Early in his political career, Senator Edward M. Kennedy advocated for the passage of the Immigration and Nationality Act of 1965, which changed the immigration quota system from one based on national origins to one based upon the immigrant’s skills and family connections to United States citizens or permanent residents. In the wake of this, a Protocol to the 1951 United Nations Convention Relating to the Status of Refugees, which had protected refugees crossing international borders who had suffered persecution in Europe prior to January 1, 1951, was signed on January 31, 1967.
The United States acceded to the Protocol on November 1, 1968 at a ceremony at the United Nations, which was attended by Gaynor I. Jacobson representing the United HIAS Service (UHS) and the American Council of Voluntary Agencies (ACVA). Jacobson was one of 45 representatives of American voluntary agencies, ethnic and immigration organizations, and labor unions who supported the United States’ accession to the Protocol.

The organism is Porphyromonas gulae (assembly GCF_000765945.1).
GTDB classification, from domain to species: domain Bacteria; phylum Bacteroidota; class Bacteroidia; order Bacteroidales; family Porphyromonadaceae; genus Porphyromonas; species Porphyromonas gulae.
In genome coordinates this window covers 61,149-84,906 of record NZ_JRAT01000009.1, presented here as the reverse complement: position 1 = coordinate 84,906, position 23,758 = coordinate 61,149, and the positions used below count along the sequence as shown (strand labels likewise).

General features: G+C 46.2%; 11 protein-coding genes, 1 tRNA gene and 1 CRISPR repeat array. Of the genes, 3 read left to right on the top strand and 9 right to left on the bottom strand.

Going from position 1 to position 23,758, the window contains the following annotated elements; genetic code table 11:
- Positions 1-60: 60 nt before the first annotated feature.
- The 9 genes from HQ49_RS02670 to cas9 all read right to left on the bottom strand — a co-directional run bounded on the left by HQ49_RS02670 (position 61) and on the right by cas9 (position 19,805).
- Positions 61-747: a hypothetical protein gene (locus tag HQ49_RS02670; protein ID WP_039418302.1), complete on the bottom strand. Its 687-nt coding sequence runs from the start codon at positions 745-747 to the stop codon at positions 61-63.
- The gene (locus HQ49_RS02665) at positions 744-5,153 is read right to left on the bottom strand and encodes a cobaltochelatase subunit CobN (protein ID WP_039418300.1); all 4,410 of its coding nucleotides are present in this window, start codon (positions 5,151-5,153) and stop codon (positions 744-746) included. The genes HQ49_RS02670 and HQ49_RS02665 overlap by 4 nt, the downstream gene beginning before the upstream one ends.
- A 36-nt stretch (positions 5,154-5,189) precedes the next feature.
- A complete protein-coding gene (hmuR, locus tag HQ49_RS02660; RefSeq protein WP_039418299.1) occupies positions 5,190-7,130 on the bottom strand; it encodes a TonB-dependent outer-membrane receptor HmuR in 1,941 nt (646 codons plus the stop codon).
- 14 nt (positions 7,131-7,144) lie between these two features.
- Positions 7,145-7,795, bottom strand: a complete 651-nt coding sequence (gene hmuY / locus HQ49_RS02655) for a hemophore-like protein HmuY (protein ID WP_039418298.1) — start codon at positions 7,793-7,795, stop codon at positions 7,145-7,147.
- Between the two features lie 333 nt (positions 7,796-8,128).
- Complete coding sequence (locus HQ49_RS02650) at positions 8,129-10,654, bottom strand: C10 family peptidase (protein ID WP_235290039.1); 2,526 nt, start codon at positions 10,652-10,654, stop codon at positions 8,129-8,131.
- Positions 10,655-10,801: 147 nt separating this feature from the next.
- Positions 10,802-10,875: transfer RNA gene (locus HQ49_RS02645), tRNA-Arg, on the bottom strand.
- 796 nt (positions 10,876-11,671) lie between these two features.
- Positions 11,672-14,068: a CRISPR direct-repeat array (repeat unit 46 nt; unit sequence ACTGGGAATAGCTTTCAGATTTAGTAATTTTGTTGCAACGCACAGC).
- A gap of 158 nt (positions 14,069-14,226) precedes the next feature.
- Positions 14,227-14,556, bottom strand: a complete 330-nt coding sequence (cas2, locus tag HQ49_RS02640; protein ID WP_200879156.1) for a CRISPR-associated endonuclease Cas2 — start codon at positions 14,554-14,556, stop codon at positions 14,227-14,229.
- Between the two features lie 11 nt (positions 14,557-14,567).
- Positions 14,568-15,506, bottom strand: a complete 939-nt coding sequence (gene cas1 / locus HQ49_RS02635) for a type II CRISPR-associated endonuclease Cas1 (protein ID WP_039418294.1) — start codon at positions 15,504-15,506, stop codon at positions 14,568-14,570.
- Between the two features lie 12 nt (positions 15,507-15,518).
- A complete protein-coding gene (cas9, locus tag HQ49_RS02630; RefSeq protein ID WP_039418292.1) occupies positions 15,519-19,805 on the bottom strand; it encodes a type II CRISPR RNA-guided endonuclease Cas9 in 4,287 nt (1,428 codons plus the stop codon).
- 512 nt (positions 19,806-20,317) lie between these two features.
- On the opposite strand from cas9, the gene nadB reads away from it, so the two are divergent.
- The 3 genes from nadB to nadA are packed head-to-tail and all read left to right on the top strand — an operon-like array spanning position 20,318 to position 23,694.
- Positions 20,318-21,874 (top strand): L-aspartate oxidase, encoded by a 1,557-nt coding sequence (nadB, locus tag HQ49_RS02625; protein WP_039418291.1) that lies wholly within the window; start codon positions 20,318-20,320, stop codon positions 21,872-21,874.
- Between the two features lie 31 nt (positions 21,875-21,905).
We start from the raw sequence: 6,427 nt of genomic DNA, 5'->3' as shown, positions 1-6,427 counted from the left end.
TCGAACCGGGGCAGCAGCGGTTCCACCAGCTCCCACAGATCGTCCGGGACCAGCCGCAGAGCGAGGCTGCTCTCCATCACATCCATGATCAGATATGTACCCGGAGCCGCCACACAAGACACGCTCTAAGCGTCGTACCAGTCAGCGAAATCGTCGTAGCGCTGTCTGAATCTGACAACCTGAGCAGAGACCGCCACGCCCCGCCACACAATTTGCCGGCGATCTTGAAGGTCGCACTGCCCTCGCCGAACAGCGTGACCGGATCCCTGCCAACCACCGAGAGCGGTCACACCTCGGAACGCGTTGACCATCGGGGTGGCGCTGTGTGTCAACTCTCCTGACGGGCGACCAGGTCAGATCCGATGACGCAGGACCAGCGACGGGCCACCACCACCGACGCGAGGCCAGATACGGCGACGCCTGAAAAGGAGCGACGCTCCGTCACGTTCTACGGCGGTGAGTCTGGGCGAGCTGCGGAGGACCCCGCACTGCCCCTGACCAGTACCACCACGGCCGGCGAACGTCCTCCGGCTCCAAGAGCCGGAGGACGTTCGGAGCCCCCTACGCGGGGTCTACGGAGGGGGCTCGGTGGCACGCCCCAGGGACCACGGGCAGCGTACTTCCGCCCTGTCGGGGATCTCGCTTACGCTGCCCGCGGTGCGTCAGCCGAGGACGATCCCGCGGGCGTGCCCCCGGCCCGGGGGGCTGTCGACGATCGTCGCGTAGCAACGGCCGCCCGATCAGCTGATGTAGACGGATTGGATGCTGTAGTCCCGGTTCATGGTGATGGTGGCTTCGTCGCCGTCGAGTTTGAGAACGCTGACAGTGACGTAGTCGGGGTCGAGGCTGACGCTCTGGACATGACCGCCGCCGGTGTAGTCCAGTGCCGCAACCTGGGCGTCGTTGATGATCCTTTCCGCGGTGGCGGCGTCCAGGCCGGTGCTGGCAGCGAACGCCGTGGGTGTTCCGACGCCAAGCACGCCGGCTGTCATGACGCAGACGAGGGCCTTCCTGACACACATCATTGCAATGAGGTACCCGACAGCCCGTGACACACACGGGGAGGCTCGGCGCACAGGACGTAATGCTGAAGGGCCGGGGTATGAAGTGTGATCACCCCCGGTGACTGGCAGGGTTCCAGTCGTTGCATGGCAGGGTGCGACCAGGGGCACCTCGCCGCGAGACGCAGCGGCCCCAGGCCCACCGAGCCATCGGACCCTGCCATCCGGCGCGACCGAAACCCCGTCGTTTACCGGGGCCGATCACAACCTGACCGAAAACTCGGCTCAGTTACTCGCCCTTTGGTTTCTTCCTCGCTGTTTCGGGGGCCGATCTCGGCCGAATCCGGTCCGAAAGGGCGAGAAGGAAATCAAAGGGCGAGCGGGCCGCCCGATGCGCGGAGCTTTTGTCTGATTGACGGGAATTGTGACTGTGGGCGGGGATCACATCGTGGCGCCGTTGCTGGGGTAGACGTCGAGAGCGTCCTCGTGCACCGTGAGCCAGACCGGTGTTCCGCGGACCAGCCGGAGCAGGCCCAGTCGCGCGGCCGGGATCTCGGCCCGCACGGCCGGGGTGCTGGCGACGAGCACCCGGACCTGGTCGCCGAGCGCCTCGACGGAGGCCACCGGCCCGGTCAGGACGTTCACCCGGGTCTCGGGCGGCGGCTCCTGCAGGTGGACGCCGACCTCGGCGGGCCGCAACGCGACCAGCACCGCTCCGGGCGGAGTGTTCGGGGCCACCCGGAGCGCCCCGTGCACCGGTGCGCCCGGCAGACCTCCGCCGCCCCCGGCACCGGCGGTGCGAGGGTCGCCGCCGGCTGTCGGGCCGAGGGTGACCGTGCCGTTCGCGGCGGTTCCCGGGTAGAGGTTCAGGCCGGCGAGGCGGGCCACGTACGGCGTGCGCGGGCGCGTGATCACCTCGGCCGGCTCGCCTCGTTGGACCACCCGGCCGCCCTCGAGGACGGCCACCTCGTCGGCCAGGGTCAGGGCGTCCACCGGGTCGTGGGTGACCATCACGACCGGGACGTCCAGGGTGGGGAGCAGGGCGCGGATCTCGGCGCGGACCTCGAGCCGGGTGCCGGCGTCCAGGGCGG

The 1967 Protocol afforded refugee status without regard to the time or location of persecution. This was particularly important as new refugee situations continued to develop all over the world after 1951. HIAS would continue to take an active role in numerous subsequent refugee crises in the decades following the Protocol. Senator Kennedy was involved with issues and legislation related to immigration and refugees for his entire career and had a long correspondence with Gaynor I. Jacobson, HIAS’ Executive Vice President from 1966-1981, regarding this work, which can be traced through Jacobson’s professional correspondence.